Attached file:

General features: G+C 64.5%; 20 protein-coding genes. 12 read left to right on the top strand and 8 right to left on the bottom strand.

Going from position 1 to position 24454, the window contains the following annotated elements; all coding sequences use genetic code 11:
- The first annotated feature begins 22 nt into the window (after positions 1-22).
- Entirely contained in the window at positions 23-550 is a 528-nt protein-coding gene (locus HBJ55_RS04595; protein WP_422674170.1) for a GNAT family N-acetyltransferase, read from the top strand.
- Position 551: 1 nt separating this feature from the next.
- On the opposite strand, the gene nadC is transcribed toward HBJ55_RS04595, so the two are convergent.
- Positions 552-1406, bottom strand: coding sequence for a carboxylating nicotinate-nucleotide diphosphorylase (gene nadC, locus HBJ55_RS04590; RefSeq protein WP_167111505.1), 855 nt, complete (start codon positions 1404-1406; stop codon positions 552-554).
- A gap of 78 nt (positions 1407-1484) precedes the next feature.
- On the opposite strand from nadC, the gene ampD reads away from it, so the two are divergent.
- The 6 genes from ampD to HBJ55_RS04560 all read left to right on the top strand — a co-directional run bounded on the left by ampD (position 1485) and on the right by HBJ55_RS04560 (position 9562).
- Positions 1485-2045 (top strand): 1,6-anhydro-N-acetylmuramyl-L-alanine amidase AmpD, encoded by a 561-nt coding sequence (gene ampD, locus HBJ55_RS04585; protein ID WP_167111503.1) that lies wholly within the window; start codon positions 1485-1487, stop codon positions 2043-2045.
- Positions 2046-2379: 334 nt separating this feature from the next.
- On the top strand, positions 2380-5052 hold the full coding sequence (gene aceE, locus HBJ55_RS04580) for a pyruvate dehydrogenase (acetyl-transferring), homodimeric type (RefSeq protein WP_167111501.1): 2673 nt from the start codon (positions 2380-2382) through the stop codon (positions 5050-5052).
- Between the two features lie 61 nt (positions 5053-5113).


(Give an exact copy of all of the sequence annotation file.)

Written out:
General features: G+C 64.5%; 20 protein-coding genes. 12 read left to right on the top strand and 8 right to left on the bottom strand.

Going from position 1 to position 24454, the window contains the following annotated elements; all coding sequences use genetic code 11:
- The first annotated feature begins 22 nt into the window (after positions 1-22).
- Entirely contained in the window at positions 23-550 is a 528-nt protein-coding gene (locus HBJ55_RS04595; protein WP_422674170.1) for a GNAT family N-acetyltransferase, read from the top strand.
- Position 551: 1 nt separating this feature from the next.
- On the opposite strand, the gene nadC is transcribed toward HBJ55_RS04595, so the two are convergent.
- Positions 552-1406, bottom strand: coding sequence for a carboxylating nicotinate-nucleotide diphosphorylase (gene nadC, locus HBJ55_RS04590; RefSeq protein WP_167111505.1), 855 nt, complete (start codon positions 1404-1406; stop codon positions 552-554).
- A gap of 78 nt (positions 1407-1484) precedes the next feature.
- On the opposite strand from nadC, the gene ampD reads away from it, so the two are divergent.
- The 6 genes from ampD to HBJ55_RS04560 all read left to right on the top strand — a co-directional run bounded on the left by ampD (position 1485) and on the right by HBJ55_RS04560 (position 9562).
- Positions 1485-2045 (top strand): 1,6-anhydro-N-acetylmuramyl-L-alanine amidase AmpD, encoded by a 561-nt coding sequence (gene ampD, locus HBJ55_RS04585; protein ID WP_167111503.1) that lies wholly within the window; start codon positions 1485-1487, stop codon positions 2043-2045.
- Positions 2046-2379: 334 nt separating this feature from the next.
- On the top strand, positions 2380-5052 hold the full coding sequence (gene aceE, locus HBJ55_RS04580) for a pyruvate dehydrogenase (acetyl-transferring), homodimeric type (RefSeq protein WP_167111501.1): 2673 nt from the start codon (positions 2380-2382) through the stop codon (positions 5050-5052).
- Between the two features lie 61 nt (positions 5053-5113).